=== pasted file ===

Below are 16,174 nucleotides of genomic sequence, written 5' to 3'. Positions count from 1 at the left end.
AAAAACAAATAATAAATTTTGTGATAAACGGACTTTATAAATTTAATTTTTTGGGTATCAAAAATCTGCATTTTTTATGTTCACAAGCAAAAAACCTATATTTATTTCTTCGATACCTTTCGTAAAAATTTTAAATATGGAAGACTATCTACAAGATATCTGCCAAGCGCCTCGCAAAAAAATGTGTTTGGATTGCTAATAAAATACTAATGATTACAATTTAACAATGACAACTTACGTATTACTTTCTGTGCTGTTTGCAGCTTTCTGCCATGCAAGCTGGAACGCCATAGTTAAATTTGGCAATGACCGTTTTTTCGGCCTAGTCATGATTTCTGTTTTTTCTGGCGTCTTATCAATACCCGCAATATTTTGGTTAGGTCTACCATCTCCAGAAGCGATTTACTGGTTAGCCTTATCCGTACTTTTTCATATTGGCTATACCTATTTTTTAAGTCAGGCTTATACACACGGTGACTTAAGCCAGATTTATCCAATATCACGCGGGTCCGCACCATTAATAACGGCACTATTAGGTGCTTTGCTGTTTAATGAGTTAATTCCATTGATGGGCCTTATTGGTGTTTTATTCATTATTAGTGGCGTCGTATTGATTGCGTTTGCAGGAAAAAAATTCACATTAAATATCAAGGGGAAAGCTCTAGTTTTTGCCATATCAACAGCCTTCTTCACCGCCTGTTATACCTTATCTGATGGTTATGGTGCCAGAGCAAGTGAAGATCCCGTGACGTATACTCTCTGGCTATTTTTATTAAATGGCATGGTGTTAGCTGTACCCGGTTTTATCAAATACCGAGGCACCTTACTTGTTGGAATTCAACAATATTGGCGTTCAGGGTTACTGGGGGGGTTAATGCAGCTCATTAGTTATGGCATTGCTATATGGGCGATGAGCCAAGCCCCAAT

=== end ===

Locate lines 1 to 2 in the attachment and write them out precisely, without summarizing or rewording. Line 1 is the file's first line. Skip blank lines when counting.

Below are 16,174 nucleotides of genomic sequence, written 5' to 3'. Positions count from 1 at the left end.
AAAAACAAATAATAAATTTTGTGATAAACGGACTTTATAAATTTAATTTTTTGGGTATCAAAAATCTGCATTTTTTATGTTCACAAGCAAAAAACCTATATTTATTTCTTCGATACCTTTCGTAAAAATTTTAAATATGGAAGACTATCTACAAGATATCTGCCAAGCGCCTCGCAAAAAAATGTGTTTGGATTGCTAATAAAATACTAATGATTACAATTTAACAATGACAACTTACGTATTACTTTCTGTGCTGTTTGCAGCTTTCTGCCATGCAAGCTGGAACGCCATAGTTAAATTTGGCAATGACCGTTTTTTCGGCCTAGTCATGATTTCTGTTTTTTCTGGCGTCTTATCAATACCCGCAATATTTTGGTTAGGTCTACCATCTCCAGAAGCGATTTACTGGTTAGCCTTATCCGTACTTTTTCATATTGGCTATACCTATTTTTTAAGTCAGGCTTATACACACGGTGACTTAAGCCAGATTTATCCAATATCACGCGGGTCCGCACCATTAATAACGGCACTATTAGGTGCTTTGCTGTTTAATGAGTTAATTCCATTGATGGGCCTTATTGGTGTTTTATTCATTATTAGTGGCGTCGTATTGATTGCGTTTGCAGGAAAAAAATTCACATTAAATATCAAGGGGAAAGCTCTAGTTTTTGCCATATCAACAGCCTTCTTCACCGCCTGTTATACCTTATCTGATGGTTATGGTGCCAGAGCAAGTGAAGATCCCGTGACGTATACTCTCTGGCTATTTTTATTAAATGGCATGGTGTTAGCTGTACCCGGTTTTATCAAATACCGAGGCACCTTACTTGTTGGAATTCAACAATATTGGCGTTCAGGGTTACTGGGGGGGTTAATGCAGCTCATTAGTTATGGCATTGCTATATGGGCGATGAGCCAAGCCCCAAT